Posts Tagged ‘social media’

Whose language is your business speaking?

Anyone who uses language in their work and business — and who doesn’t? — would do well to consider the perspective of evolutionary biologist Mark Pagel. Because chances are the language of your business is hurting more than helping your success.

Papua New Guinea, an island somewhat larger in size than California, is home to fewer than seven million people and more than 800 languages. There are places on the island where you can encounter a new language every two to three miles, according to Pagel. Some would say that’s cultural diversity at its finest. Pagel would say it’s “very peculiar, even bizarre.”

Source: petersbar via Flickr

The reason? Humans, Pagel said in his TED talk last month, originally devised language some 200,000 years ago as a means of sharing ideas, knowledge and wisdom. “Language is a piece of social technology for enhancing the benefits of cooperation,” Pagel said. So it was “bizarre” that humans should have gone on to create thousands of different languages. (more…)


Branding in world of monkey minds & popcorn brains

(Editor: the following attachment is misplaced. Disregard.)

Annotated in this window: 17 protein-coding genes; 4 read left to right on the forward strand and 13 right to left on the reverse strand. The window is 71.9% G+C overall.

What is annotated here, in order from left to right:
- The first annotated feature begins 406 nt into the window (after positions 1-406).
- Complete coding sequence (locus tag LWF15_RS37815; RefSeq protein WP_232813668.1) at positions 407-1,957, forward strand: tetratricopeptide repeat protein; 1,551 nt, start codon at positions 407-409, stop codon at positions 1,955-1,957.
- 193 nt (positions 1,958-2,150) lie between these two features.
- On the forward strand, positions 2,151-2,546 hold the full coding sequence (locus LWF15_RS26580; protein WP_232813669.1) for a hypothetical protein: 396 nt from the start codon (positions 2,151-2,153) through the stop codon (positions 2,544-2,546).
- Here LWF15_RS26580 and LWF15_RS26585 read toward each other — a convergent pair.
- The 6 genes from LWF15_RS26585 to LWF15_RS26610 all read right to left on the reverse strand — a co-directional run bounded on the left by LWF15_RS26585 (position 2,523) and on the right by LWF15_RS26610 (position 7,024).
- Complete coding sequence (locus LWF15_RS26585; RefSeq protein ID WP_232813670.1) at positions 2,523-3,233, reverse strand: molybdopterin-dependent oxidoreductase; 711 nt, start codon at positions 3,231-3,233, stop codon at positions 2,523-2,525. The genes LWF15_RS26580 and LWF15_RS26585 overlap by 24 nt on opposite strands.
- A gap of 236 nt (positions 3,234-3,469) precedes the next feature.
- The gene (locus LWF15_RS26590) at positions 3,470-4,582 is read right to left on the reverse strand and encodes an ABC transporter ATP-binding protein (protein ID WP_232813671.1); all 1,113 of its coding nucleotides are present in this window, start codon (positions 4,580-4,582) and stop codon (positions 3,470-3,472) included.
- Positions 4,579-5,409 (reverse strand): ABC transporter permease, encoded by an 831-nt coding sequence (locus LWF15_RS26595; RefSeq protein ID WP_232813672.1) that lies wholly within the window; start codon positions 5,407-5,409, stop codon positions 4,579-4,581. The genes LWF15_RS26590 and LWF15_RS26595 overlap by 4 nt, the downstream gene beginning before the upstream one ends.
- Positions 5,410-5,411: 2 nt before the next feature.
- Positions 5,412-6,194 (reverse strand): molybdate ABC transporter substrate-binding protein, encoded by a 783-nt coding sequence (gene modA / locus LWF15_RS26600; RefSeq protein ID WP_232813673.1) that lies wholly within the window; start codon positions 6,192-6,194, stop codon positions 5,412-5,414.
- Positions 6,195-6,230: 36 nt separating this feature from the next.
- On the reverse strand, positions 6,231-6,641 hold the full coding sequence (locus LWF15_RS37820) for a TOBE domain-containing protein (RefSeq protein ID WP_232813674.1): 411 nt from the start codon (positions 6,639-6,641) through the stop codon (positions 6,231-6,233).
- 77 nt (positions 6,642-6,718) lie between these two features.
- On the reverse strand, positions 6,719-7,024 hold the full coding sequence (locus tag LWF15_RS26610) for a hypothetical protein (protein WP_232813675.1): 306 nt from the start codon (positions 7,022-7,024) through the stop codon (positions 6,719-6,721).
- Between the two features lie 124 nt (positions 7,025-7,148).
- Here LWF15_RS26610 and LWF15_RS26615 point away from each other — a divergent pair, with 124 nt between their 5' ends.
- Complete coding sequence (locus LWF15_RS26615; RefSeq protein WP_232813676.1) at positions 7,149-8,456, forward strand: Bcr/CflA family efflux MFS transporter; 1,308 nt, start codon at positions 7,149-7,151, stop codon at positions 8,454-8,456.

Anyone who’s meditated for even a minute knows the mind is in a habitual state of anarchy. A random thought arises, shouts for attention, only to be elbowed aside by another and another in rapid succession. This most human of conditions has been called monkey mind.

Now imagine our minds as we bury ourselves in social media, the Internet, smartphones, laptops, game consoles and televisions — often at the same time! This experience repeated often enough is producing what one University of Washington researcher calls “popcorn brain” — described as “a brain so accustomed to the constant stimulation of electronic multitasking that we’re unfit for life offline, where things pop at a much slower pace.”

So here’s something anyone with a brand, story or message might want to ponder: What happens when the monkey mind meets the popcorn brain?

Monkey mind on speed or monkey mind squared? Living life online has to be the best gift the monkey mind has ever received. The monkey is blissfully free to swing from tweet to video to blog to Like to text to app to TV to email to search to … you get the picture.

The monkey is in heaven. Businesses and nonprofits that want to capture someone’s attention, not so much. Even before “online” existed, organizations had their work cut out to get noticed. Humans are easily distracted. What’s changed – virtually overnight – is the breadth and depth of distraction made possible by new networking technology.

What’s an organization to do?